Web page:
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Tuesday, March 02, 2004

Spooky, spooky, spooky

In which I remember I like short stories

Last night I finally got round to reading tube journey from hell story - Confidence Trick by John Wyndham and spookily enough
Nick Cooper - who let me know about the story in the first place - has just made a comment about my Sherlock Holmes post.

Confidence Trick is a brill short story by the guy who wrote Day of The Triffids and tons of other English sci fi. Confidence Trick works as a bit of history on commuting (it was written in 1954 when you could still smoke on the tube - nightmare in itself), also great feeling of the ordinary commute:

" 'Never again', Henry Baider said to himself, once he had been condensed enough for the doors to close, 'never again will I allow myself to be caught up in this'."

Great opening line which will have most commuters nodding in sympathy. Lots more on the feelings of claustrophobia and getting stuck in tunnels between stops, that we still experience now fifty years later.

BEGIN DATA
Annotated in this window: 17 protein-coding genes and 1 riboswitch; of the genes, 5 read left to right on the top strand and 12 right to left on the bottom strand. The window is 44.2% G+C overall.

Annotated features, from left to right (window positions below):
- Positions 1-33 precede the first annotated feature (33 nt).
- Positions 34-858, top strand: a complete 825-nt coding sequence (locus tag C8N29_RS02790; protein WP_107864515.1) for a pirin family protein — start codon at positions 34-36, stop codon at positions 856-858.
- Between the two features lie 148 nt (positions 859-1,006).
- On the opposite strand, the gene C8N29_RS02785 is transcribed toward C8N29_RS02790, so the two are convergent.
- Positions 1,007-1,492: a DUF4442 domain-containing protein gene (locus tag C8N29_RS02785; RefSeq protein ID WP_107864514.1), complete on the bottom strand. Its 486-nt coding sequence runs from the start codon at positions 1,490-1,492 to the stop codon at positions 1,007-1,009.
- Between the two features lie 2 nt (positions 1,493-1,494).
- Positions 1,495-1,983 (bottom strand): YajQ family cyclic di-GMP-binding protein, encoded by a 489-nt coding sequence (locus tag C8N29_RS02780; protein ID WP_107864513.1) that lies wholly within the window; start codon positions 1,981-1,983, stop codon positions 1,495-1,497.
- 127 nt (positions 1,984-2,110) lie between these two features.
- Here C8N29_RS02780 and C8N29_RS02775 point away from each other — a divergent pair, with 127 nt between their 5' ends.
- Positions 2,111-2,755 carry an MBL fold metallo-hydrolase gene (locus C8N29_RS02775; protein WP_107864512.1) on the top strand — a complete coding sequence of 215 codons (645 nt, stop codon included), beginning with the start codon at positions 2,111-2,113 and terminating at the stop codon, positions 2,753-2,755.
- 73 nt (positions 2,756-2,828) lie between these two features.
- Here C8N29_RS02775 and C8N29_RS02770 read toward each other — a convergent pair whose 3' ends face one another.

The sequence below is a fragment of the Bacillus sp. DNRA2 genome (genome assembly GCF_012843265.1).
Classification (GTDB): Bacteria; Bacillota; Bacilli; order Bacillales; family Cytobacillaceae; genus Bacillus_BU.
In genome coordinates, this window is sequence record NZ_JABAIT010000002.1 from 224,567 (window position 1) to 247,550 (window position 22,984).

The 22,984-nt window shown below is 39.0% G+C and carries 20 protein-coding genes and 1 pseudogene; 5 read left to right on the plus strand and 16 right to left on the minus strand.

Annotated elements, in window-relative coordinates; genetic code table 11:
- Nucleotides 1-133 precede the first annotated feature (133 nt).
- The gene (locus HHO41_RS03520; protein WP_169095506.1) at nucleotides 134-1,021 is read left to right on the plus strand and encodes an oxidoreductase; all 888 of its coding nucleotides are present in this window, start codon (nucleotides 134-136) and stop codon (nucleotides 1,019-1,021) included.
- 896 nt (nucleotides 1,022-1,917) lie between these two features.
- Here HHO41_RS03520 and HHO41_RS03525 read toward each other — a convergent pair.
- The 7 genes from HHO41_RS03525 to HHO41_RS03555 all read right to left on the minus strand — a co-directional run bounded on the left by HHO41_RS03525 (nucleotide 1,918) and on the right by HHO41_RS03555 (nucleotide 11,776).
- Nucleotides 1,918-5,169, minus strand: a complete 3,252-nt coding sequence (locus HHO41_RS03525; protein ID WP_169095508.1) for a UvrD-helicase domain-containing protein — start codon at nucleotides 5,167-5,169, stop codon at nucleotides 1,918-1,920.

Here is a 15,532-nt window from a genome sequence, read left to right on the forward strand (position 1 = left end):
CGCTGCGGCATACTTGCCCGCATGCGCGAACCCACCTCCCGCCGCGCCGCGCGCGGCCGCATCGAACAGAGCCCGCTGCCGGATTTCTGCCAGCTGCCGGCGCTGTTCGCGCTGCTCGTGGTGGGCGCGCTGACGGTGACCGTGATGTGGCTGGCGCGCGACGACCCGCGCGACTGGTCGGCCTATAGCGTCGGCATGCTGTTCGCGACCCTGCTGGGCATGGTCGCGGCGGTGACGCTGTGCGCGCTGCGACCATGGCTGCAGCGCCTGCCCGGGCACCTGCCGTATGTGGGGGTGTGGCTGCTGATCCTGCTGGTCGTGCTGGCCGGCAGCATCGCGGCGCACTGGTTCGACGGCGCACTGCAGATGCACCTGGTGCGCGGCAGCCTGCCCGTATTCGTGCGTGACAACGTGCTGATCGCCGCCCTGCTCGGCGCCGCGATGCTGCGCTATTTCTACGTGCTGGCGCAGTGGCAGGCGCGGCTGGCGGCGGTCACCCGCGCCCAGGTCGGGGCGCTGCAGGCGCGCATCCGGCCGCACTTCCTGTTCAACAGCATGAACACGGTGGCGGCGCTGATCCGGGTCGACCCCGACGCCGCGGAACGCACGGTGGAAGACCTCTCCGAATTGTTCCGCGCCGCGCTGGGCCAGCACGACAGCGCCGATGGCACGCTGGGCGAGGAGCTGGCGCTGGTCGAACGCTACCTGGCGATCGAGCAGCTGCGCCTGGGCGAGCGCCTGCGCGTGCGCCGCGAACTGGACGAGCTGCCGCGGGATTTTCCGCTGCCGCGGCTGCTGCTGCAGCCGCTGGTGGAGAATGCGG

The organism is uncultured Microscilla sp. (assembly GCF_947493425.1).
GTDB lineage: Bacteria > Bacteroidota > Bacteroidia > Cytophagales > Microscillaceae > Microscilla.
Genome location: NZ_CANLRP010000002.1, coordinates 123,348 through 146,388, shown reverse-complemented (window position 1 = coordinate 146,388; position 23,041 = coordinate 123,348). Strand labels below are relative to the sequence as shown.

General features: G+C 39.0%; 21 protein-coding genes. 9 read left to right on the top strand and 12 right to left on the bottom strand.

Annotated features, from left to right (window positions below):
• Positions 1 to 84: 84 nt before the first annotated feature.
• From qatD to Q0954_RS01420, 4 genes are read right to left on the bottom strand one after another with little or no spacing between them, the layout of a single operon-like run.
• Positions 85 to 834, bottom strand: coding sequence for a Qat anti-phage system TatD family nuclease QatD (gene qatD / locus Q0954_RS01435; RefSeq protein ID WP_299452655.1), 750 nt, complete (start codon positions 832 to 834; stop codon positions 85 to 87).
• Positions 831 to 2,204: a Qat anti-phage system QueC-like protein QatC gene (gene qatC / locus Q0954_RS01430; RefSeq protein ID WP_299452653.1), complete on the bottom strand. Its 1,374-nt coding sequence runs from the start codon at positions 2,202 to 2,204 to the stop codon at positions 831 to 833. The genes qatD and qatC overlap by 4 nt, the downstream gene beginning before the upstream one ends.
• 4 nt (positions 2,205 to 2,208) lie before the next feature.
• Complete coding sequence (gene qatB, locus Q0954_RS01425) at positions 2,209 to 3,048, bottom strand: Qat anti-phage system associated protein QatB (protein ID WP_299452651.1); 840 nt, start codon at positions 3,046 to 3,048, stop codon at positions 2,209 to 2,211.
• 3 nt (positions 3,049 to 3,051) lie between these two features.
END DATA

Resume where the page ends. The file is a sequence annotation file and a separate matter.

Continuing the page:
Confidence Trick in Jizzle by John Wyndham


It's surprising there aren't more horror or sci fi stories about the tube as it's perfect fodder for hysteria, suspicion, claustrophobia, paranoia, frustration, panic, the discomfort of strangers and loss of control that sci fi dreams of.

Check out Confidence Trick if you can - I got my "out of print copy" of Jizzle (the collection it is part of) for 75p plus a couple of quid postage and the other stories might be worth a shot too.

If you like Confidence Trick you might want a shot of Ken Follett's A Midnight Train to Nowhere about a woman falls asleep on the tube, misses her stop (sounds familar) and ends up......well, that would be telling. Part of the brilliant Murder on the Railways collection (edited by Peter Haining) with six underground short stories and many other overground ones.


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